(2) Save as provided in sub-section
(1), no court shall have authority to revise such sentence, or to transfer
any case from a Tribunal or to make order under section 426, 491 or 498 of
the Code of Criminal Procedure, 1898, or have jurisdiction of any kind in
respect of any proceeding of a Tribunal.
9-E. Transfer of cases.— All cases
regarding any matter within the jurisdiction of a Tribunal pending trial in
any Court immediately before the constitution of a Tribunal under this Act,
shall stand transferred to such Tribunal.]
Offences and Procedure.— (1) Offences under this
Act shall be cognizable and non-bailable.
(2) The procedure for the trial
of offences under this Act shall be the same as is laid down in the Code of
Criminal Procedure, 1898, for summary trials]
whenever a Tribunal considers it desirable, it may follow the procedure laid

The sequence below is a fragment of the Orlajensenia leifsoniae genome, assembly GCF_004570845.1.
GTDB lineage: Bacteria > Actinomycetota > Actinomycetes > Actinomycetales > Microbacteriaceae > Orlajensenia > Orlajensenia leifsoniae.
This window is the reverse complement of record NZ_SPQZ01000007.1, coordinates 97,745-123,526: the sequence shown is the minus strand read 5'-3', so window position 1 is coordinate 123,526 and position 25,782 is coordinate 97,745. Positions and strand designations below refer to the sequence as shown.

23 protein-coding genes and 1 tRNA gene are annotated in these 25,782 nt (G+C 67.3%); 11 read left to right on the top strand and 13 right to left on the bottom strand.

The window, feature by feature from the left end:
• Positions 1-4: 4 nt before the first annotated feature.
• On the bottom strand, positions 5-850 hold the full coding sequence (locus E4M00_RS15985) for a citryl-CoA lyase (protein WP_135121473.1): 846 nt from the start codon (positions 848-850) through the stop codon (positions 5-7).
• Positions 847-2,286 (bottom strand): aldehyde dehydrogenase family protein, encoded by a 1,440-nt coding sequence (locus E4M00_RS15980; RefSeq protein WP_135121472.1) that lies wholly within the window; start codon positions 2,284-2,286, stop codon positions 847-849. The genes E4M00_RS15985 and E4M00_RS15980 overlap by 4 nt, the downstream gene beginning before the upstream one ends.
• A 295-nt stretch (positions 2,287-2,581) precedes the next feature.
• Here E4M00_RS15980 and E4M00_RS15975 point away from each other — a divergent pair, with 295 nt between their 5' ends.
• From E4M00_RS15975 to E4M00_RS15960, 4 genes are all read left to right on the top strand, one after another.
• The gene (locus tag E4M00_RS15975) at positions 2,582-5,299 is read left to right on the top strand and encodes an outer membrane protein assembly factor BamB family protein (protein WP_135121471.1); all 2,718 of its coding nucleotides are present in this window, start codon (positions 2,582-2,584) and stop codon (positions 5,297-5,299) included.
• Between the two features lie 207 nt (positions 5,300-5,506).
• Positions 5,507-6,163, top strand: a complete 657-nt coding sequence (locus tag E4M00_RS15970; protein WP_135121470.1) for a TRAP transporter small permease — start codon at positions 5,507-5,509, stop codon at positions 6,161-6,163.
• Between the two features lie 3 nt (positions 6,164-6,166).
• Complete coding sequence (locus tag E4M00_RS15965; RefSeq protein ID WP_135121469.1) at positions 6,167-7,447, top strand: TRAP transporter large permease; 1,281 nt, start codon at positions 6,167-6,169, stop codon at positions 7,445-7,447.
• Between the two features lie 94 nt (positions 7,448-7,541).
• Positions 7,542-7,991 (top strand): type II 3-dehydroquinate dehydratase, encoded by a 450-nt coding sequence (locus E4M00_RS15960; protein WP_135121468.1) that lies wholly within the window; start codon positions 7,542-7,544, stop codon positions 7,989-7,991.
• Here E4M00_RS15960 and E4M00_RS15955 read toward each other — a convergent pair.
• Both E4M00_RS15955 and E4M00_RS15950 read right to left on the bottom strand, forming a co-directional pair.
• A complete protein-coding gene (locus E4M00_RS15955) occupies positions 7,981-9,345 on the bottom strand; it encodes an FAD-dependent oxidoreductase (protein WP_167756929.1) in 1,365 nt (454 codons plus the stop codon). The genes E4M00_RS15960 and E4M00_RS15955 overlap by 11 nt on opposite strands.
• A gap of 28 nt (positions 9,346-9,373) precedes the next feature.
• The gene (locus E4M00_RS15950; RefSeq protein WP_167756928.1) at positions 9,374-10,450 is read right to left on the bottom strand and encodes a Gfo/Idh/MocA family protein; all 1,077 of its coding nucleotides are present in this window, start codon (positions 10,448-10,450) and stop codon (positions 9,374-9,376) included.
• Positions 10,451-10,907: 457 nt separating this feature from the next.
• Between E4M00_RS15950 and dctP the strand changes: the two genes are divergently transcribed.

down in the Code of Criminal Procedure, 1898, for the trial of Summons Cases
jurisdiction and reference to arbitration.—] (1)No
order made in exercise of any power conferred by or under this Act shall be
called in question in any Court.
[(2) Save any order
passed by a Tribunal under section 9-C of this Act, any person aggrieved by
an order made in exercise of any power conferred by or under this Act, may
by an application in writing, within 30 days of the passing of the order,
refer the matter to the arbitration of a sole arbitrator appointed by the
(3) The Government shall soon after the
enforcement of these provisions, appoint one or more arbitrators for all
cases or different arbitrators for different classes of cases under this
(4) All suits, appeals or applications
regarding matters to which this Act applies, pending in any Court, except an